Cobalt is one of the key components in production of electrified vehicles and is used in significant quantities in high-voltage batteries for electric vehicles and plug-in hybrids. The challenge facing companies that work with cobalt as a raw material is that risks related to environmental standards and human rights cannot be completely eliminated in cobalt mining.
The BMW Group has now set itself the goal of enhancing the transparency of its battery cell supply chain and exploring options for model projects in the Democratic Republic of Congo.
The BMW Group has been participating in the Responsible Cobalt Initiative (RCI)—together with many other companies and organizations, the government of the Democratic Republic of Congo (DRC) and the Organization for Economic Cooperation and Development (OECD)—since the beginning more than one and a half years ago. The aim of this initiative is to increase transparency and governance, and implement collective measures to overcome social and environmental risks in the cobalt supply chain.
The Responsible Cobalt Initiative was launched in November 2016 by the Chinese Chamber of Commerce for Metals, Minerals & Chemicals (CCCMC) Importers & Exporters, with strong support from the OECD. The OECD is actively engaged in the initiative through its work with a broad coalition of stakeholders in the OECD Responsible Minerals implementation program.
Although cobalt is not termed a conflict mineral, around 50% of global cobalt reserves are locatedin the DRC. Investigations led by Amnesty International in 2016 highlighted linkage of cobalt production in the DRC to child labor. In 2014 approximately 40,000 children worked in mines across southern DRC, many of them mining cobalt, according to UNICEF. The DRC Government has pledged to eliminate this by 2025.
In this context, the BMW Group has decided to take further steps:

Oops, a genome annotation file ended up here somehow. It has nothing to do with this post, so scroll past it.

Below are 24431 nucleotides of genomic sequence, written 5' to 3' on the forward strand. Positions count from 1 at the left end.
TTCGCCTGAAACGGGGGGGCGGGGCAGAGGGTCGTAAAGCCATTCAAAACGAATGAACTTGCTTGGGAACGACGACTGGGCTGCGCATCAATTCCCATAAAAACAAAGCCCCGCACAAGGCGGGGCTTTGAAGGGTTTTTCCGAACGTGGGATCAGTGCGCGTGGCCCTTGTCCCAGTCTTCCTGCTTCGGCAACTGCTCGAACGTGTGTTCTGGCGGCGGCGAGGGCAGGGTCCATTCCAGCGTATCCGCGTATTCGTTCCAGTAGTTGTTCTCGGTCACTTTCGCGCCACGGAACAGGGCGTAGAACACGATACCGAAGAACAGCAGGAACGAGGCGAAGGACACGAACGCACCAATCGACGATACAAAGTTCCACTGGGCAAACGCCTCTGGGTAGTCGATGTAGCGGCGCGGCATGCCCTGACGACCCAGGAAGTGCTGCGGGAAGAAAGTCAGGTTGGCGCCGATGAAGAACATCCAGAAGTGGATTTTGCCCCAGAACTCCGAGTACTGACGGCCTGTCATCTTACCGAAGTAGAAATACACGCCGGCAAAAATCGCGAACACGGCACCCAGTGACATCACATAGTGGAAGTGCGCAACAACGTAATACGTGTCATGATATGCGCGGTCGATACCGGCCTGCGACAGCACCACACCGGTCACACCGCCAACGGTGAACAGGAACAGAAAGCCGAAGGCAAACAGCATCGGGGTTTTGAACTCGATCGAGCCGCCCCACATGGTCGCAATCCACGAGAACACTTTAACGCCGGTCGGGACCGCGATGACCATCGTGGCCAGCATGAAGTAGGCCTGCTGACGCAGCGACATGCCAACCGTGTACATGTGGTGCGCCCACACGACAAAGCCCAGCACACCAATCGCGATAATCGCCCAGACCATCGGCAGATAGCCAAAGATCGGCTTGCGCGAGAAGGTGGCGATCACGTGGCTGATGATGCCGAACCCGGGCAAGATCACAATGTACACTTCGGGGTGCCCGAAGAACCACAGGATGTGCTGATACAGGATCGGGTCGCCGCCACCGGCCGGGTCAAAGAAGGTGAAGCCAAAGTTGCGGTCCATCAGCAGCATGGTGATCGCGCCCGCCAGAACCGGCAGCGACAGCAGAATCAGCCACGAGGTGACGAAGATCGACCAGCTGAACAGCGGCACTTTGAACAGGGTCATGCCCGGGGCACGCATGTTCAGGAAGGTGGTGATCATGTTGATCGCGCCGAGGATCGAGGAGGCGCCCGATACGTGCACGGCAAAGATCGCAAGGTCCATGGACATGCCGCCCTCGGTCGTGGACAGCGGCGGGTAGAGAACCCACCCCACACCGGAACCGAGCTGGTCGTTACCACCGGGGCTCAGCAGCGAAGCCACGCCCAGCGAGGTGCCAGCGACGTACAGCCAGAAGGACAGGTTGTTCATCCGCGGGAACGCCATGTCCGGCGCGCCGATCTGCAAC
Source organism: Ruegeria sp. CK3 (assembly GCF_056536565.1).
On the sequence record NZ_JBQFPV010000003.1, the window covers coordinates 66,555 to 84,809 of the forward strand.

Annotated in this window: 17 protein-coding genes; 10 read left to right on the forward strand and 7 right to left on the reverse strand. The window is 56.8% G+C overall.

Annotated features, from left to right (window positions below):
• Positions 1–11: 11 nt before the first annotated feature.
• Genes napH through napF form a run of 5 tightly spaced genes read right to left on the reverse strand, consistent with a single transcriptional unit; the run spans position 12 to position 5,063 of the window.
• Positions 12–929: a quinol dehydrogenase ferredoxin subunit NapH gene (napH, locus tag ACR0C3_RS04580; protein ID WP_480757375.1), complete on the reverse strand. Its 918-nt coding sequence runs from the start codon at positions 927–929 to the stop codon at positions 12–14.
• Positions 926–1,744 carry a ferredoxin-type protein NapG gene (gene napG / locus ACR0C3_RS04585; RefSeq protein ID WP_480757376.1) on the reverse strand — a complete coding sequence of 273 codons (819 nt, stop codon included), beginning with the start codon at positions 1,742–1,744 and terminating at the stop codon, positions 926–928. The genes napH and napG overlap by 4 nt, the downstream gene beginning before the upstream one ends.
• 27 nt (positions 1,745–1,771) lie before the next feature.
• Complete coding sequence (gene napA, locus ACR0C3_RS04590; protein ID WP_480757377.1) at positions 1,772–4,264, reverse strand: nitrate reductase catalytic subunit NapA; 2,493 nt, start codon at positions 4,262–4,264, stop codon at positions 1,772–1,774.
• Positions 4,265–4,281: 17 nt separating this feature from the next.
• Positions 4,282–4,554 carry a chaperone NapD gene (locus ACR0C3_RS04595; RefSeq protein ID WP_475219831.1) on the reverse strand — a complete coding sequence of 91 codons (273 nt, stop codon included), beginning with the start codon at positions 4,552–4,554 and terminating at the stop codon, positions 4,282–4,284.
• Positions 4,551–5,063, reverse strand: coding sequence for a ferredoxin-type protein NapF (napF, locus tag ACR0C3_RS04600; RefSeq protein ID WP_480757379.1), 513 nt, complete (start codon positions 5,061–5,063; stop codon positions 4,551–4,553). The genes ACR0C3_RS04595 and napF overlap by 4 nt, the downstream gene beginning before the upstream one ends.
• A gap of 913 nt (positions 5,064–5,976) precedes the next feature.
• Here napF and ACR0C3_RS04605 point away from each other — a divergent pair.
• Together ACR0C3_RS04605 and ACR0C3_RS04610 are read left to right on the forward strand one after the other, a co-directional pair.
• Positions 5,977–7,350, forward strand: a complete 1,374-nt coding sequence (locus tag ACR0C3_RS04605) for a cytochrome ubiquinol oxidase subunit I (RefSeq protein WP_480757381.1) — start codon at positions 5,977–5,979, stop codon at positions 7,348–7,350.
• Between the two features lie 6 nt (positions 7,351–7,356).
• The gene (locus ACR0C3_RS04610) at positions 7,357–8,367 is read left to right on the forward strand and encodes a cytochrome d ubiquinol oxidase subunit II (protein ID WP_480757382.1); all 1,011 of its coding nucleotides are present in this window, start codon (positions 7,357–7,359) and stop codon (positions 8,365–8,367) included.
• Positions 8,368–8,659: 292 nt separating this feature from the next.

The company will increase the transparency of its own cobalt supply chain by the end of the year, by releasing information on smelters and countries of origin for raw materials—even though these smelters are not direct BMW Group suppliers, but companies named as sources by BMW Group suppliers.
The BMW Group is also currently working with an independent partner on a feasibility study to explore to what extent the social and ecological situation can be sustainably improved through model mines for artisanal mining in the Democratic Republic of Congo. The study is specifically evaluating whether local model projects could be implemented with the potential for scalability at a later date.
The BMW Group does not procure any cobalt itself; it only comes into contact with this raw material through the purchase of battery cells, for example. However, we are well aware that growing demand for electric vehicles also goes hand-in-hand with a responsibility for the extraction of relevant raw materials, such as cobalt. As a premium manufacturer—and in the interests of our customers—we aim to establish a transparent and sustainable supply chain that meets the highest standards.—Ursula Mathar, head of Sustainability and Environmental Protection at the BMW Group
The BMW Group currently expects the first steps in verifying a local model project to coincide with the publication of smelters and countries of origin in December 2017.
With the measures it is taking in the battery cell supply chain, the BMW Group is emphasizing its holistic approach to e-mobility—looking at all areas of the value chain in order to drive forward sustainable mobility solutions.